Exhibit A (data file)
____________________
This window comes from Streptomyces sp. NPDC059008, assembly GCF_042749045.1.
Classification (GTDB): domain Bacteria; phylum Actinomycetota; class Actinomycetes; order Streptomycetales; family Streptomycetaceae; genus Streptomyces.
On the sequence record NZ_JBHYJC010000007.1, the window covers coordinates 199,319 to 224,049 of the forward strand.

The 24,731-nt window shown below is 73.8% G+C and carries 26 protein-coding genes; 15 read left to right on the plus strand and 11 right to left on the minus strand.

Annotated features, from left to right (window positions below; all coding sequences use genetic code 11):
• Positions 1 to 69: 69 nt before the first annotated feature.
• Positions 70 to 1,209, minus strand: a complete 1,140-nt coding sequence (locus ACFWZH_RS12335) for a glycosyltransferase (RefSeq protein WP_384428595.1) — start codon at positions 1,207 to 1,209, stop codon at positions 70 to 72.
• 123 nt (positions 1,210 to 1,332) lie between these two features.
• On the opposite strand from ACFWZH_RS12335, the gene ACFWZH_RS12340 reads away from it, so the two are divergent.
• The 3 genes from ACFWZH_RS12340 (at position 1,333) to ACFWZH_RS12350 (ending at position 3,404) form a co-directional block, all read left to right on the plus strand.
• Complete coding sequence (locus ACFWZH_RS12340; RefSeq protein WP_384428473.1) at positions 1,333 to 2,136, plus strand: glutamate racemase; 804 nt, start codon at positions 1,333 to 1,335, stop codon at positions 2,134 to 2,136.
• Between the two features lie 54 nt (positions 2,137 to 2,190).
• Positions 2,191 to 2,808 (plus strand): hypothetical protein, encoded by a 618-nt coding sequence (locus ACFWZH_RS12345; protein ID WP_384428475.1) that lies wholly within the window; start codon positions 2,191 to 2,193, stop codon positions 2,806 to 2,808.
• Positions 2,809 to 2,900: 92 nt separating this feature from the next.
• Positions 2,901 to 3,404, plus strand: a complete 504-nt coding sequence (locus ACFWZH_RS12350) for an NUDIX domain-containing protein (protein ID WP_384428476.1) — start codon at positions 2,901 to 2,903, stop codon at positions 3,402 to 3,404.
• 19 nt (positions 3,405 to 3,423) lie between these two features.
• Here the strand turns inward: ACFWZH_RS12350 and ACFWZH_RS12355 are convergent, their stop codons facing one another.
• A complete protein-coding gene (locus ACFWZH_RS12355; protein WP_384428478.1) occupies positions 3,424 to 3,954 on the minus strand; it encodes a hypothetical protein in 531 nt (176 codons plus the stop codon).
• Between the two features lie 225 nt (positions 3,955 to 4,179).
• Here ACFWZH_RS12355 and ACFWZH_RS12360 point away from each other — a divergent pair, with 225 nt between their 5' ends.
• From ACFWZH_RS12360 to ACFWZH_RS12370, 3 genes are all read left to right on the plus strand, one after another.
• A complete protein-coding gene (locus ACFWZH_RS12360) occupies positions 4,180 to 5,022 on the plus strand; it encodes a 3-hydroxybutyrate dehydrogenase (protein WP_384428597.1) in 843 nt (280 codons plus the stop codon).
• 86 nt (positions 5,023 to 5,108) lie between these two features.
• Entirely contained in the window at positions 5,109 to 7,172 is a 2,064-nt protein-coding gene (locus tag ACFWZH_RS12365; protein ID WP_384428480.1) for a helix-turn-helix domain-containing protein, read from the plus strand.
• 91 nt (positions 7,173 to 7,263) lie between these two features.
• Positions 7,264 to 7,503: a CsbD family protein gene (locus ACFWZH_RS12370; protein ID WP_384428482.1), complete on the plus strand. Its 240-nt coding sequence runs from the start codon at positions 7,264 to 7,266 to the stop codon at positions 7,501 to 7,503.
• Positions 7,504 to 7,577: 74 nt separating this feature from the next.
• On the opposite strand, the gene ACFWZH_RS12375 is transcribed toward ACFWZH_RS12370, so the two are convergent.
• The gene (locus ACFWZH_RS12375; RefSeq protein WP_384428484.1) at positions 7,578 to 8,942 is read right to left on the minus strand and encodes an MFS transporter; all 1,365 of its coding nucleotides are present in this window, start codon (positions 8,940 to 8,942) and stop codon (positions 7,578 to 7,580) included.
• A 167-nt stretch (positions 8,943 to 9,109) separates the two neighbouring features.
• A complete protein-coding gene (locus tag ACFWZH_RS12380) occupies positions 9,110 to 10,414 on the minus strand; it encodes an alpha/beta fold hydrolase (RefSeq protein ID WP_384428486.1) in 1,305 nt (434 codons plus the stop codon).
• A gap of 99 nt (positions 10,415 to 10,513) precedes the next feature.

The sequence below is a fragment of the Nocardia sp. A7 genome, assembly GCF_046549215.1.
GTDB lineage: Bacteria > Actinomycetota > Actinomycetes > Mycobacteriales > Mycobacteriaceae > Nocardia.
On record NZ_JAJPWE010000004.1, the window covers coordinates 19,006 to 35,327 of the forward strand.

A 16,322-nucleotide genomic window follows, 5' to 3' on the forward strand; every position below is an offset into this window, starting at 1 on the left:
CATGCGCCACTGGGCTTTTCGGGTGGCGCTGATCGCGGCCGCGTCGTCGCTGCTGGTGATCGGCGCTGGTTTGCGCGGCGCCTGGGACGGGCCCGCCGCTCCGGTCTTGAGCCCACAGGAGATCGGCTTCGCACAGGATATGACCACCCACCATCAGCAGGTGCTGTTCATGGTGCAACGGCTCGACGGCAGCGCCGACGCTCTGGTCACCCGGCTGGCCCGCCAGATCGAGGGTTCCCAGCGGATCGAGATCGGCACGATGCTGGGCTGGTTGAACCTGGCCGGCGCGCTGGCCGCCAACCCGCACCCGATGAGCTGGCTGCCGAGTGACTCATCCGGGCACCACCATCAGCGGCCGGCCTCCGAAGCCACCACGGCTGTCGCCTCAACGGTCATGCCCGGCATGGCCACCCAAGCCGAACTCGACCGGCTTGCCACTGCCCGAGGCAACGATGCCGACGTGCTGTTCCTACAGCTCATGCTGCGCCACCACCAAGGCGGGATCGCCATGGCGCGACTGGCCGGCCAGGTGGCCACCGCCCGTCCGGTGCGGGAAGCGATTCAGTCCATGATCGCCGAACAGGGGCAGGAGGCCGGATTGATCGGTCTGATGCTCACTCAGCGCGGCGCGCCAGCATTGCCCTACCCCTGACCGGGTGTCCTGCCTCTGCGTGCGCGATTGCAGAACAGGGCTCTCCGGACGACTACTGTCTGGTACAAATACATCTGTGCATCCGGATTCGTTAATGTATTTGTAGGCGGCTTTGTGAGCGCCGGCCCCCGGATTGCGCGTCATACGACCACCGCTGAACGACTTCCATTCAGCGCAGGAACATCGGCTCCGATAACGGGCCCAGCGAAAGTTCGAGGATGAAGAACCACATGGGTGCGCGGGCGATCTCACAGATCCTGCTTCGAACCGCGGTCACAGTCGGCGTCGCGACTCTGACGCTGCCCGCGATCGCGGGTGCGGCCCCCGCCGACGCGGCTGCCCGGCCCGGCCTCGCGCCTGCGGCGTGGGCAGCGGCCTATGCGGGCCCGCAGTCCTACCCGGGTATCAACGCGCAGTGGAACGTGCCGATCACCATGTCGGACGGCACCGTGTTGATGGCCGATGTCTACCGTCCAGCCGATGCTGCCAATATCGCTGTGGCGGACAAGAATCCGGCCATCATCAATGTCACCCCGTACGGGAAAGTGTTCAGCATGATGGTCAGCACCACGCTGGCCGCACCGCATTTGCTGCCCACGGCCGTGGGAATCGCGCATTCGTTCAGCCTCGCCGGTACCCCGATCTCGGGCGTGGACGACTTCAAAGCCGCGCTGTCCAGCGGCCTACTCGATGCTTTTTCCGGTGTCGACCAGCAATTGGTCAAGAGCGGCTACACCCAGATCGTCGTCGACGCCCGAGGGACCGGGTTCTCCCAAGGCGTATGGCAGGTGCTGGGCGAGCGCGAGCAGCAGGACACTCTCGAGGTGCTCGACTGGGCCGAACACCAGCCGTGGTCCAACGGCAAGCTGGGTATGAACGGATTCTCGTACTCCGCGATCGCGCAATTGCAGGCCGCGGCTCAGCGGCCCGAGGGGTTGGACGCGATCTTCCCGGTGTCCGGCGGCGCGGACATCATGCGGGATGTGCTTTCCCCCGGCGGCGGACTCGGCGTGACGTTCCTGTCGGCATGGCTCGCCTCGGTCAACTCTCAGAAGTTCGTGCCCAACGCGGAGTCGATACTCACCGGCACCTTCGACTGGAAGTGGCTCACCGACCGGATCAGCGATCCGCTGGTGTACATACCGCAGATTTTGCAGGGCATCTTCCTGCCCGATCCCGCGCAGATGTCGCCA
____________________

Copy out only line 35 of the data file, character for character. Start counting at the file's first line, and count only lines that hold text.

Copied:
On record NZ_JAJPWE010000004.1, the window covers coordinates 19,006 to 35,327 of the forward strand.